Category Archives: Uncategorized

Seriously? Instant Pot Wine – Why is this a thing?????

It is not often I have a WTF moment in winemaking however today I was introduced to the concept of instant pot wine.  You can read the entire post here but personally I have so many issues with this I’m not even sure where to start.

  • “This Guy (ME!) Figured out How to Make Instant Pot Wine”

I know he is excited, because making your own wine is exciting and cool but literally nothing he is doing is new or unusual in the grand scheme of winemaking.  He has figured out how to use a type of vessel (instant pot) to ferment wine in the most basic sense. He has joined the hundreds of years of winemaking tradition by doing the exact same thing.

If you plan to enter the world of home winemaking (which is also not new!) I highly recommend in investing in a couple of glass carboys and airlocks.  It takes the same amount of time as this guy’s wine in the instant pot and is easier and likely much cheaper.

  • Sanitizing with bleach!

Please don’t.  Please use something a bit more home winemaker and food friendly.  SO2 solutions work great for this.  So does Vodka.  Both are better than bleach. Ugh…

  • Ingredients… where to start?

Welch’s Grape Juice (64oz bottle)

There are a bunch of wineries around the US that cater to the home winemaker by storing juice for use in home winemaking.  If you insist on purchasing store bought juice make sure it is 100% grape juice and that it doesn’t contain preservatives such as Potassium Sorbate or Potassium Benzoate.  Other fruit juices can be tricky to ferment at home so I highly recommend starting with grape based juice until enough experience with fermentation is built up to branch out.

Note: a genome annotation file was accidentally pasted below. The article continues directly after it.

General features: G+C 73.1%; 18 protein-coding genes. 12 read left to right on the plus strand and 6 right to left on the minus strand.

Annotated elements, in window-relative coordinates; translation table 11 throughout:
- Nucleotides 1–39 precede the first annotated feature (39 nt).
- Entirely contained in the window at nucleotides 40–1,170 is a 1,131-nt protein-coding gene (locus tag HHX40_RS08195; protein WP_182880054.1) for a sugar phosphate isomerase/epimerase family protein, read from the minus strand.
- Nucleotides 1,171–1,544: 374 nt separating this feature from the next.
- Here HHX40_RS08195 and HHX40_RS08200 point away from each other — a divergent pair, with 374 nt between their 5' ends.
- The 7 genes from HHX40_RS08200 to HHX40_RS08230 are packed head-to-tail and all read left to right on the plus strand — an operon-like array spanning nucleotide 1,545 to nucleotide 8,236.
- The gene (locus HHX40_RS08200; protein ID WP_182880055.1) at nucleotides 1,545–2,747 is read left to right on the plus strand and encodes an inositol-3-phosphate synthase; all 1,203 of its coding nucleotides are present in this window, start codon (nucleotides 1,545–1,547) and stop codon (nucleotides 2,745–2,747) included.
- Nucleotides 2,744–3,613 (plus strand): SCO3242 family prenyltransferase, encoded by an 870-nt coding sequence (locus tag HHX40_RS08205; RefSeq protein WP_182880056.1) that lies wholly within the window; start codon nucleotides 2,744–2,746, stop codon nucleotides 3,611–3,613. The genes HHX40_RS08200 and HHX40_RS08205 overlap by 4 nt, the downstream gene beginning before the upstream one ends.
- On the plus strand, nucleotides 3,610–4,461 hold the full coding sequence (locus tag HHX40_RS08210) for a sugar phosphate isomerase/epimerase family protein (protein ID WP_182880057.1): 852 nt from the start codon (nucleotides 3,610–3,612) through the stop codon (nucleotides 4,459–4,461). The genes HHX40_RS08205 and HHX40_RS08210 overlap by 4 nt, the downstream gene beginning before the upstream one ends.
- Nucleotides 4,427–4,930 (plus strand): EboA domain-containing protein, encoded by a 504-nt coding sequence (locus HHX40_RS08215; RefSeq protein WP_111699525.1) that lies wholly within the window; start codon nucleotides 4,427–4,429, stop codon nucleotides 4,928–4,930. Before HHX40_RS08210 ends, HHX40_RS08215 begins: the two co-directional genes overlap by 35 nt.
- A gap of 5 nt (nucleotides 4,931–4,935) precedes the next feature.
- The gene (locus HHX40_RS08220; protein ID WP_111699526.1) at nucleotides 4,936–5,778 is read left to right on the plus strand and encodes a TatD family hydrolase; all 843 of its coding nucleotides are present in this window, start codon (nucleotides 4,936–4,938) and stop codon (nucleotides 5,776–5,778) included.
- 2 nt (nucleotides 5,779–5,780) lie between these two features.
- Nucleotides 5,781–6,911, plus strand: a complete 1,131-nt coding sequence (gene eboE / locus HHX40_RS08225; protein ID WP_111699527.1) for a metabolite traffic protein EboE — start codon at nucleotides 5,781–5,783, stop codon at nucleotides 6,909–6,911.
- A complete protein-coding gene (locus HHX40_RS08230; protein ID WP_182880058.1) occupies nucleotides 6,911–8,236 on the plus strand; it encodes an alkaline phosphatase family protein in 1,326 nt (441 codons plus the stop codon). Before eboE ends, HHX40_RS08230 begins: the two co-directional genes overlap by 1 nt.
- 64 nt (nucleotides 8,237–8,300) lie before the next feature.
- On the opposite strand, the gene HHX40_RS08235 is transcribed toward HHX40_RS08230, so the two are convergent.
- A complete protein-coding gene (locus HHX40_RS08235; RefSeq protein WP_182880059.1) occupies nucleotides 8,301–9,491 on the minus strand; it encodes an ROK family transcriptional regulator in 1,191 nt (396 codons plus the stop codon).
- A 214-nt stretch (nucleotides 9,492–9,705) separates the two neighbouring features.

1 cup of sugar (granulated)

There were a lot of comments wondering why you had to add the sugar on this post.  The reason would be that grapes for grape juice are not picked at the higher sugar levels as grapes for wine.  So if you want your wine to have commercial wine like alcohols the sugar is needed.   This process is called Chaptalization after the French chemist Jean-Antoine-Claude Chaptal which was first recorded in 1765.  In Roman times, honey was used.

1 packet Lalvin Red Wine Yeast (They also have White Wine Yeast)

There are hundreds of types of wine yeast and they are not just limited to Red and White.  Go to your local home brewers supply store or look on Amazon.com.  It is widely available.

  • DO NOT CLOSE THE VENT!!!!

I’m not sure he really emphasizes this enough but this is a huge safety issue.  Yeast can build up a lot of pressure and can cause your instapot to turn into an insta explosion in your kitchen.  He actually encourages opening and closing the vent but in reality the vent should always be open.  I know the instapot is a pressure vessel but don’t take the chance. Another safety issue with home winemaking is CO2 build up. Please do not put the instapot into a confined space where there is not a lot of ventilation.  CO2 build up can also be a hazard depending on the volume of the fermentor.

  • Don’t drink a lot of mid-ferment wine.

This can lead to some uncomfortable stomach moments.  I’ll just leave it at that.

In Summary…

This is not new.

It has always been easy to make wine at home.  Just keep it under the legal limit of volume for home winemaking (200 gals per TTB regulations)

There are LOTS of great resources for home winemakers out there that are better than this DIY in a pressure cooker.

Winemaker Magazine

My friend’s book “The Winemaker’s Answer Book”

Presquile Wine Cellars Home Page

Midwest supplies home page

Just Google “Home Winemaking”

China’s Continuing Influence